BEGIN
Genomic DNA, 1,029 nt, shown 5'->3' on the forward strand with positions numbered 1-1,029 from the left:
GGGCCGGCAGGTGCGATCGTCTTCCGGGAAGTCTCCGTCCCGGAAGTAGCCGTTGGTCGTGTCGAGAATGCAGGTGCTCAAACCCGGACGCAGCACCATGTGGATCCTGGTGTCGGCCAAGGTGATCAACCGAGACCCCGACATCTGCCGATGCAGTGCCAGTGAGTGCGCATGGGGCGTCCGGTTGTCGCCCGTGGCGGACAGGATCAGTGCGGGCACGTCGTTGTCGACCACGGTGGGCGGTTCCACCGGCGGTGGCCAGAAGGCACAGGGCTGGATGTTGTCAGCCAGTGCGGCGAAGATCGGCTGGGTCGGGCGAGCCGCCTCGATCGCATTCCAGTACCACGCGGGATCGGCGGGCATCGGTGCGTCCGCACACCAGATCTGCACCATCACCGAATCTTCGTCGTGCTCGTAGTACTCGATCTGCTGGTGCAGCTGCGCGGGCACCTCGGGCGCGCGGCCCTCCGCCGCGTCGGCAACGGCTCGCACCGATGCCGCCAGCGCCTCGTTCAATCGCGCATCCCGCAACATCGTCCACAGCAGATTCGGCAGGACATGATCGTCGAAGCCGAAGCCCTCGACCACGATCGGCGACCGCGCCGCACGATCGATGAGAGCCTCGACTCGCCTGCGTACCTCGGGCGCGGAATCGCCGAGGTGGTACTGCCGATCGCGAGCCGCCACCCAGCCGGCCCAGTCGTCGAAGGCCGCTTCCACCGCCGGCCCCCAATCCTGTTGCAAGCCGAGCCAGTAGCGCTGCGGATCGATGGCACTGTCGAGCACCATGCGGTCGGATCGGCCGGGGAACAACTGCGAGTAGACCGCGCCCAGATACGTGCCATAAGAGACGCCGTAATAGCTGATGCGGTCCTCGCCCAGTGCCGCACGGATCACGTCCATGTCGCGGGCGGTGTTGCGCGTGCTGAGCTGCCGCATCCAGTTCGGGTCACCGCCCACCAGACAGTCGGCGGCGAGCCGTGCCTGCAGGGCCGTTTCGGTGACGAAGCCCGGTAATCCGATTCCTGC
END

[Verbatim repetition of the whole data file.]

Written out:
Genomic DNA, 1,029 nt, shown 5'->3' on the forward strand with positions numbered 1-1,029 from the left:
GGGCCGGCAGGTGCGATCGTCTTCCGGGAAGTCTCCGTCCCGGAAGTAGCCGTTGGTCGTGTCGAGAATGCAGGTGCTCAAACCCGGACGCAGCACCATGTGGATCCTGGTGTCGGCCAAGGTGATCAACCGAGACCCCGACATCTGCCGATGCAGTGCCAGTGAGTGCGCATGGGGCGTCCGGTTGTCGCCCGTGGCGGACAGGATCAGTGCGGGCACGTCGTTGTCGACCACGGTGGGCGGTTCCACCGGCGGTGGCCAGAAGGCACAGGGCTGGATGTTGTCAGCCAGTGCGGCGAAGATCGGCTGGGTCGGGCGAGCCGCCTCGATCGCATTCCAGTACCACGCGGGATCGGCGGGCATCGGTGCGTCCGCACACCAGATCTGCACCATCACCGAATCTTCGTCGTGCTCGTAGTACTCGATCTGCTGGTGCAGCTGCGCGGGCACCTCGGGCGCGCGGCCCTCCGCCGCGTCGGCAACGGCTCGCACCGATGCCGCCAGCGCCTCGTTCAATCGCGCATCCCGCAACATCGTCCACAGCAGATTCGGCAGGACATGATCGTCGAAGCCGAAGCCCTCGACCACGATCGGCGACCGCGCCGCACGATCGATGAGAGCCTCGACTCGCCTGCGTACCTCGGGCGCGGAATCGCCGAGGTGGTACTGCCGATCGCGAGCCGCCACCCAGCCGGCCCAGTCGTCGAAGGCCGCTTCCACCGCCGGCCCCCAATCCTGTTGCAAGCCGAGCCAGTAGCGCTGCGGATCGATGGCACTGTCGAGCACCATGCGGTCGGATCGGCCGGGGAACAACTGCGAGTAGACCGCGCCCAGATACGTGCCATAAGAGACGCCGTAATAGCTGATGCGGTCCTCGCCCAGTGCCGCACGGATCACGTCCATGTCGCGGGCGGTGTTGCGCGTGCTGAGCTGCCGCATCCAGTTCGGGTCACCGCCCACCAGACAGTCGGCGGCGAGCCGTGCCTGCAGGGCCGTTTCGGTGACGAAGCCCGGTAATCCGATTCCTGC